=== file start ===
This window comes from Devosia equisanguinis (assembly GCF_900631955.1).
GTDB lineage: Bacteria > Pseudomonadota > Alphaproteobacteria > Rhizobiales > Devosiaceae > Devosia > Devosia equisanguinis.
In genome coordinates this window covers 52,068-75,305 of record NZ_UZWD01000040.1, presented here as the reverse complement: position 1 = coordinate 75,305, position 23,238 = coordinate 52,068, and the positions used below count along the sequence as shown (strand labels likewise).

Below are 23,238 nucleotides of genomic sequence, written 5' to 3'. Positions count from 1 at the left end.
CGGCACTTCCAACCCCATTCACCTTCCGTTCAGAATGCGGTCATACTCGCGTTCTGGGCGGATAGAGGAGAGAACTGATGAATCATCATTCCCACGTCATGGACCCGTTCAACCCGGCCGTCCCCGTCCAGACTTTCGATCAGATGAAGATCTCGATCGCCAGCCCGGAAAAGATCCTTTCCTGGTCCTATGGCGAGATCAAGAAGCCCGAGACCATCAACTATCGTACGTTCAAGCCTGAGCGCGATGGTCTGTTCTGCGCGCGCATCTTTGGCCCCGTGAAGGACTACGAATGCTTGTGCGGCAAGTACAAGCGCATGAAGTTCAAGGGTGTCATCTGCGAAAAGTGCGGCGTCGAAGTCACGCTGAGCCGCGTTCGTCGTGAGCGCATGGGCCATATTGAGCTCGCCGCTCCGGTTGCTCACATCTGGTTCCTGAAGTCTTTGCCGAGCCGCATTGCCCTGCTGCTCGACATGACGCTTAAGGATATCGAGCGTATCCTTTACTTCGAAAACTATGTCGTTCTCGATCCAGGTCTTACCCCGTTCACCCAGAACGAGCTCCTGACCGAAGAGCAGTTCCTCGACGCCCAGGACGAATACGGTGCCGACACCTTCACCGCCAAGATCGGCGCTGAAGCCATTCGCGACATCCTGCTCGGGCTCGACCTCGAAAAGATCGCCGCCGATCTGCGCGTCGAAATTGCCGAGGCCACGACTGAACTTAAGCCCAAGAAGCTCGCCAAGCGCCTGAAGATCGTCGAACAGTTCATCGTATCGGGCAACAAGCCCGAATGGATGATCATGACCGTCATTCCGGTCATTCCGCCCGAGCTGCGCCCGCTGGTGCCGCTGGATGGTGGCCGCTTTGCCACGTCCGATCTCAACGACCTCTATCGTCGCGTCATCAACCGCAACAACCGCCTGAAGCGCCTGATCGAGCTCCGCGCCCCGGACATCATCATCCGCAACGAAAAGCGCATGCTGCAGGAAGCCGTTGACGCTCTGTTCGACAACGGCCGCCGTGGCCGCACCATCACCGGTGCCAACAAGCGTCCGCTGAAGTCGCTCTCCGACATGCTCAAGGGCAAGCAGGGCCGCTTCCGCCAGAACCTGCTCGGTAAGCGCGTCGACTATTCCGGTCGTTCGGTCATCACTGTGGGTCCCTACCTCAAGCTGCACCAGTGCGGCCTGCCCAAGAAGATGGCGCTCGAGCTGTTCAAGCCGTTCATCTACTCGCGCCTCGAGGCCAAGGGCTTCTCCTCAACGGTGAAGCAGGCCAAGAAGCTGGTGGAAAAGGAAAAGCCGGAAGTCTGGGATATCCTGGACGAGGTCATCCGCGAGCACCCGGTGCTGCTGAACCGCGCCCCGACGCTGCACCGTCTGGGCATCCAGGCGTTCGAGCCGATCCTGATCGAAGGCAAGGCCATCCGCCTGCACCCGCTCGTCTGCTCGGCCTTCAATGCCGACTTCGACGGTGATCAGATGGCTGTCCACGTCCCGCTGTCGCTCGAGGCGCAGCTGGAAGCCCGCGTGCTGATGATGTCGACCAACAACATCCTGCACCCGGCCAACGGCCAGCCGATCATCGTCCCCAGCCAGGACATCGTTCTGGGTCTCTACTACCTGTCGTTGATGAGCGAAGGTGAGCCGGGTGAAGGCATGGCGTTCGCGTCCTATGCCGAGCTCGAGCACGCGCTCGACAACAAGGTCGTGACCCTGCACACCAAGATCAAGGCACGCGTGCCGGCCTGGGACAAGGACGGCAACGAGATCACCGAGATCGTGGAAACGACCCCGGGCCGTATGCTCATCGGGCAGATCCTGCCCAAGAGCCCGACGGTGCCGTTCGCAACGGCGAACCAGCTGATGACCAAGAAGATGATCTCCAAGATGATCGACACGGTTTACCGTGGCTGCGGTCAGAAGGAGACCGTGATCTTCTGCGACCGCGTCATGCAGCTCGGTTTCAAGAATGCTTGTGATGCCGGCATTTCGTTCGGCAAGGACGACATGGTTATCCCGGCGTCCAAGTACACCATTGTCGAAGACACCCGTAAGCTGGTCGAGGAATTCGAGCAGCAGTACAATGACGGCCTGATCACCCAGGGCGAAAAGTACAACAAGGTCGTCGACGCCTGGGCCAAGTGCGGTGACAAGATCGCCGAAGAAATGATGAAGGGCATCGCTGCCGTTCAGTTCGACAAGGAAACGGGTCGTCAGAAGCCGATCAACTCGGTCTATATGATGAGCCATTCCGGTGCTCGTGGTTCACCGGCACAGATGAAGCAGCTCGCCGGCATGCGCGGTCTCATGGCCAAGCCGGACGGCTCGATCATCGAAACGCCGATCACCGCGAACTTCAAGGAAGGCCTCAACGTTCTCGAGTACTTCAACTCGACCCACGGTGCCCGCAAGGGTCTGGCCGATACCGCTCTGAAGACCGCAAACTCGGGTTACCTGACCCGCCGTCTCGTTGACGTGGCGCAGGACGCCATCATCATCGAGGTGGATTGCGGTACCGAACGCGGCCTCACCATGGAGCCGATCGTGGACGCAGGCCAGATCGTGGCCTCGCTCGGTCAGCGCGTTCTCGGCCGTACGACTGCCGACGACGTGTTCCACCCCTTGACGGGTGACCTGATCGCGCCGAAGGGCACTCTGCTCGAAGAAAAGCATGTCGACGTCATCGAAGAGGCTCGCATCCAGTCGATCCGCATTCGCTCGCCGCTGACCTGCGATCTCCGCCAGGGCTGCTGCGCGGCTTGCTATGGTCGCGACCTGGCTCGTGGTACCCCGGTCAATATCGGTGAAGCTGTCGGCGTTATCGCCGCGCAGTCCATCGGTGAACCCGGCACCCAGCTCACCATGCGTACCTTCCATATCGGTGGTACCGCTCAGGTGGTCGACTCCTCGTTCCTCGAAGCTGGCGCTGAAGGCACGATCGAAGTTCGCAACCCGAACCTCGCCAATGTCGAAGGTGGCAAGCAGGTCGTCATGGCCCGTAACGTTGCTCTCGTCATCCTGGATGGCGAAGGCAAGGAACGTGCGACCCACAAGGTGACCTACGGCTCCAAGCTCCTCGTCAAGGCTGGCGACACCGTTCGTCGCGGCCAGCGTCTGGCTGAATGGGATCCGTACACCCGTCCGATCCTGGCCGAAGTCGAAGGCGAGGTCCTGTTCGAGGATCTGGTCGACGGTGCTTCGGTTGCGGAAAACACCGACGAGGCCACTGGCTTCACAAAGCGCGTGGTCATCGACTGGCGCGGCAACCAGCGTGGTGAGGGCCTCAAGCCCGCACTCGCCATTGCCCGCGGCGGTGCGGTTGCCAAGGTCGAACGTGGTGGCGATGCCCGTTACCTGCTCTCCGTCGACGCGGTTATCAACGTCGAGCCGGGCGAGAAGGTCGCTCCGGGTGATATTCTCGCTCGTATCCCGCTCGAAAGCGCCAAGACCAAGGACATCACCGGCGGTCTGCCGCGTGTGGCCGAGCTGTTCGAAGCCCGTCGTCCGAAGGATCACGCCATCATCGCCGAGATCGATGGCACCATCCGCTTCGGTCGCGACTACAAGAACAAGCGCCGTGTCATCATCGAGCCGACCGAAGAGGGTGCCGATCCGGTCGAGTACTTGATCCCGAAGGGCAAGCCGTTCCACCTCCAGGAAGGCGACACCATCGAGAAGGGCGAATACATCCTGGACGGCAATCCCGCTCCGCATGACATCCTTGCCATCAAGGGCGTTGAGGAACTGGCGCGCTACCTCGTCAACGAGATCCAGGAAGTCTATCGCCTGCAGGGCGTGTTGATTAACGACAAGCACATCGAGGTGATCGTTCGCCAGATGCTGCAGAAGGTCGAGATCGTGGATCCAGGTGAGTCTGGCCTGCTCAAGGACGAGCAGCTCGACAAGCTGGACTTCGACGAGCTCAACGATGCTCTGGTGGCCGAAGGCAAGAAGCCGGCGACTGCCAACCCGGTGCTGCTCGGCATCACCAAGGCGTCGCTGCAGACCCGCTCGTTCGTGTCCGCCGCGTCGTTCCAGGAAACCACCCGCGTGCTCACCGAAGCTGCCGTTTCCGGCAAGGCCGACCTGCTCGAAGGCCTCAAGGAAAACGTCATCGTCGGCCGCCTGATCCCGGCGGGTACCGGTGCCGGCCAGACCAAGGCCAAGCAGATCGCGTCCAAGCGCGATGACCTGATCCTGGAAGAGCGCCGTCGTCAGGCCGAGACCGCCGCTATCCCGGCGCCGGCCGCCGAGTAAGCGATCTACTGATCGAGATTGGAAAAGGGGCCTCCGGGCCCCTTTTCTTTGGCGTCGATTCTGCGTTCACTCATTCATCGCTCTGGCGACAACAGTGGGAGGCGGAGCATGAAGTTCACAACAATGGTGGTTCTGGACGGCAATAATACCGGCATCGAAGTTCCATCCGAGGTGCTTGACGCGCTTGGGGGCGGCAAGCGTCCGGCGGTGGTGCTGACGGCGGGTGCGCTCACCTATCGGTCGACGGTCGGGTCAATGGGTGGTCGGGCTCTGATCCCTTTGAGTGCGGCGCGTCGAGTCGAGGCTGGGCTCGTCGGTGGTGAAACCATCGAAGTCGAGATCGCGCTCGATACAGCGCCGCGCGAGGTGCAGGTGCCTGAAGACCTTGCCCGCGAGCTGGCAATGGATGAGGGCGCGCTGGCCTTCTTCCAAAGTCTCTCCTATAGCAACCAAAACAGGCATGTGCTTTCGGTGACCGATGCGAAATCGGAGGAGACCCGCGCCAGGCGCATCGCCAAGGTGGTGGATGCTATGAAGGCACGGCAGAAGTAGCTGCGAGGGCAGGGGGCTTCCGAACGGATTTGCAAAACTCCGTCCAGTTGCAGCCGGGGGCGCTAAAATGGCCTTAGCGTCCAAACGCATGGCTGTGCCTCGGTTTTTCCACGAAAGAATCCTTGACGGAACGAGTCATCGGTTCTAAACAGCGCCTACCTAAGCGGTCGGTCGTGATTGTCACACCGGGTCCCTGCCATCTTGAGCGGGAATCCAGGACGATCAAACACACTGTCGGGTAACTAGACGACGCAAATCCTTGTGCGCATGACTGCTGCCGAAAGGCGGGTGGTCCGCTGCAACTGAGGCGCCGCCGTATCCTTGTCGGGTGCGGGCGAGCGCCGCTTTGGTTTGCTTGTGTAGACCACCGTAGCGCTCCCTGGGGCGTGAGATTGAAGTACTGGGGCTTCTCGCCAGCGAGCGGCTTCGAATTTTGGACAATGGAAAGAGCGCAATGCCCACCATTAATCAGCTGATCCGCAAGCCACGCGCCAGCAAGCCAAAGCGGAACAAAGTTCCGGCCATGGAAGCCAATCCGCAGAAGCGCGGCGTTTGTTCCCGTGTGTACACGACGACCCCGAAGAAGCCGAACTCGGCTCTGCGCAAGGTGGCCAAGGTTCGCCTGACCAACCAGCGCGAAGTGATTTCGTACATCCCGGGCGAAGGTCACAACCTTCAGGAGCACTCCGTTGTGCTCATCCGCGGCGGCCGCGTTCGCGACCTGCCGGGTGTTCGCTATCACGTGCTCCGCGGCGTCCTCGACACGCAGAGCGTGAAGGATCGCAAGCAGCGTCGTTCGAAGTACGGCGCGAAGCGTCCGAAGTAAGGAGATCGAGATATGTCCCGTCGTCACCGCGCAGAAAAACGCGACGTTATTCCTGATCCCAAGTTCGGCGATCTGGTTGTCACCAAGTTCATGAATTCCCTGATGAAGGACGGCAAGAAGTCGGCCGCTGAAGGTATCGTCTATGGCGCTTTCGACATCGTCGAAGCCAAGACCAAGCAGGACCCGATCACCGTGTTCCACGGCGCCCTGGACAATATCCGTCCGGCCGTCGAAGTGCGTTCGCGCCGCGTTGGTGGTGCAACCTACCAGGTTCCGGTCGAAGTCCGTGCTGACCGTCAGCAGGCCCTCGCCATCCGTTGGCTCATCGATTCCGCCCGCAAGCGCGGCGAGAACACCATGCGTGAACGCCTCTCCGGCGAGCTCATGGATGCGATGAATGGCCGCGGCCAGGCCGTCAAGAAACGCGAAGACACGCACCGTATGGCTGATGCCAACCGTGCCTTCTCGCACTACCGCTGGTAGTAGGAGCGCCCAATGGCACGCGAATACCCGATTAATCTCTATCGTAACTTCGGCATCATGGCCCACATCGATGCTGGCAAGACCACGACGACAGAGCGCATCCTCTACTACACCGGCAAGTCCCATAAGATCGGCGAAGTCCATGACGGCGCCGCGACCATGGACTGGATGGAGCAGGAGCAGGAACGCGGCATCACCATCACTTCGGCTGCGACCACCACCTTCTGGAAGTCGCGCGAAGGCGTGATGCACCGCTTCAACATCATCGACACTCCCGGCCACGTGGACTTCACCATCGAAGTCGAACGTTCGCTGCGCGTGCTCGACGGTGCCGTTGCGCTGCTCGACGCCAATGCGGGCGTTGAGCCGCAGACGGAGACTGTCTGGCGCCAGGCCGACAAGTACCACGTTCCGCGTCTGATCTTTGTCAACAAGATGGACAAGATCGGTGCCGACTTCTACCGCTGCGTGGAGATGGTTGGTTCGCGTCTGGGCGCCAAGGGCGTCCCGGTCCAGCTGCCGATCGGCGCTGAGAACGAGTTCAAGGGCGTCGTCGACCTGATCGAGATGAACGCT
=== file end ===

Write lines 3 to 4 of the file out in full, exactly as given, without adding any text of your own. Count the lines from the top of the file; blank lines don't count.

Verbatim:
In genome coordinates this window covers 52,068-75,305 of record NZ_UZWD01000040.1, presented here as the reverse complement: position 1 = coordinate 75,305, position 23,238 = coordinate 52,068, and the positions used below count along the sequence as shown (strand labels likewise).

Below are 23,238 nucleotides of genomic sequence, written 5' to 3'. Positions count from 1 at the left end.